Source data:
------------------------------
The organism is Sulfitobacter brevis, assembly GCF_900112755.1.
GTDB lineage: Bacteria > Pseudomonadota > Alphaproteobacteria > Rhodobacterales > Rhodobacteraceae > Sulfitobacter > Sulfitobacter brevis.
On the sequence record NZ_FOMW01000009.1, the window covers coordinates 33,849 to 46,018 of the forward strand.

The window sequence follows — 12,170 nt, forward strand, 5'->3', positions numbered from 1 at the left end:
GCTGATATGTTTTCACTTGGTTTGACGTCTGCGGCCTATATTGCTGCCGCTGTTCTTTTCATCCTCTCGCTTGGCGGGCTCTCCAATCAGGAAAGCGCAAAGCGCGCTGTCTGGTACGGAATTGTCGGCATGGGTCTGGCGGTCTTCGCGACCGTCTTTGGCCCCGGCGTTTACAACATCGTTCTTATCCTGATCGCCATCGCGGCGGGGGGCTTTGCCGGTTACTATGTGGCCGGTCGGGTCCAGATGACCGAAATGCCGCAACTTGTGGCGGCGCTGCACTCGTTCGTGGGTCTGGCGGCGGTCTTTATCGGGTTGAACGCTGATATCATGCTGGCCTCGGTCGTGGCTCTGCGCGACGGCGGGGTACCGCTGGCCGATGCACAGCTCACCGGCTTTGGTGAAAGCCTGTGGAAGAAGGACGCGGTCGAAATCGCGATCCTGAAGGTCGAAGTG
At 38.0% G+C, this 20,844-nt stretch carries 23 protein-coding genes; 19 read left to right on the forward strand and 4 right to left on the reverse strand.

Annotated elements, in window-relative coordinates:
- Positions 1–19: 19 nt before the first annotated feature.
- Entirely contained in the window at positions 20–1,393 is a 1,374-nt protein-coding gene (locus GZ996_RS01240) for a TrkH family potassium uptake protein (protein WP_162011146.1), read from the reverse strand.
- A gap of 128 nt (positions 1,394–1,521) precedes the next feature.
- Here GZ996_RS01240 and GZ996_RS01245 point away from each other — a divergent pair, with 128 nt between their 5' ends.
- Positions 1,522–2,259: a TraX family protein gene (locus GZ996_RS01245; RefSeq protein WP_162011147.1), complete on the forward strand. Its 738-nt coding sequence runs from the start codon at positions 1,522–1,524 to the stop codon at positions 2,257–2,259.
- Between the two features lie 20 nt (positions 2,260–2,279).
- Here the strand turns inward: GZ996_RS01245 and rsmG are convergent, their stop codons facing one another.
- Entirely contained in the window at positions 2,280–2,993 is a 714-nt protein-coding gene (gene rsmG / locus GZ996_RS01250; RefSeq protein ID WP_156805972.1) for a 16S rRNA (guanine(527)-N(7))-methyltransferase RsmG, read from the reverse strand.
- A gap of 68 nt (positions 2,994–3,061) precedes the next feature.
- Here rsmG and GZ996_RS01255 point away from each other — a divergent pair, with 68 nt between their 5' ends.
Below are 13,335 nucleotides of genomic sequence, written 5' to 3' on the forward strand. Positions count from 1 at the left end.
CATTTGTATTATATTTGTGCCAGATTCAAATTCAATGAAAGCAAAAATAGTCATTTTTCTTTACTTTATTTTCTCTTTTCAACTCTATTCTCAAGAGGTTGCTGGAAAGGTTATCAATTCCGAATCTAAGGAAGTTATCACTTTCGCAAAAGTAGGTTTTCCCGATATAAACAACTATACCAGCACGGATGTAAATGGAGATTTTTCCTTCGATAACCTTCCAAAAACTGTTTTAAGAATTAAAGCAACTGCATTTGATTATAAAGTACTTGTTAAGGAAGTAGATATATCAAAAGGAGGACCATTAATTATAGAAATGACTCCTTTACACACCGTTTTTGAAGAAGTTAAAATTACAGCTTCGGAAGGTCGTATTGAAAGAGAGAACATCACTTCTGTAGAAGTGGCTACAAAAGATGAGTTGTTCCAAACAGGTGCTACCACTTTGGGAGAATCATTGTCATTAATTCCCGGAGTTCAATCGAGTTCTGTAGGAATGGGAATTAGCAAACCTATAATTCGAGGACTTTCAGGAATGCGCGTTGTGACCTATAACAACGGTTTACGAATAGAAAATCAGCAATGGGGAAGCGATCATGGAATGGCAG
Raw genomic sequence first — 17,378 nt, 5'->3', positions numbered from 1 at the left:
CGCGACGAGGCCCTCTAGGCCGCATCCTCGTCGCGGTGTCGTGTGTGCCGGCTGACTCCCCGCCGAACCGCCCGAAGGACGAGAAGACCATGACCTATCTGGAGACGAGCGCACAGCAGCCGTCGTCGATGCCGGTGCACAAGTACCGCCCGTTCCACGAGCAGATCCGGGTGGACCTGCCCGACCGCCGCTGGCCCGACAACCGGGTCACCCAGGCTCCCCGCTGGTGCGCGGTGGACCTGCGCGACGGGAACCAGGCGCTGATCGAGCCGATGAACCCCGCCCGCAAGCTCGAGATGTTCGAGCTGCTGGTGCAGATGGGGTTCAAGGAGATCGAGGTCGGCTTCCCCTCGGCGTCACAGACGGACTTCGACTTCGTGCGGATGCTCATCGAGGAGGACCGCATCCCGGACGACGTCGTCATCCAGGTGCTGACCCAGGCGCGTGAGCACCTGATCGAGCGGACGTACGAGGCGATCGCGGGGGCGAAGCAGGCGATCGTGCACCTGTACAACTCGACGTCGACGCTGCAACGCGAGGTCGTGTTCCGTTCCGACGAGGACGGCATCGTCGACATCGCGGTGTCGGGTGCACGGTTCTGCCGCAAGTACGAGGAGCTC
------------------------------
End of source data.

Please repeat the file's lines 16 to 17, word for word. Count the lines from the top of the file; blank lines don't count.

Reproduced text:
- A gap of 68 nt (positions 2,994–3,061) precedes the next feature.
- Here rsmG and GZ996_RS01255 point away from each other — a divergent pair, with 68 nt between their 5' ends.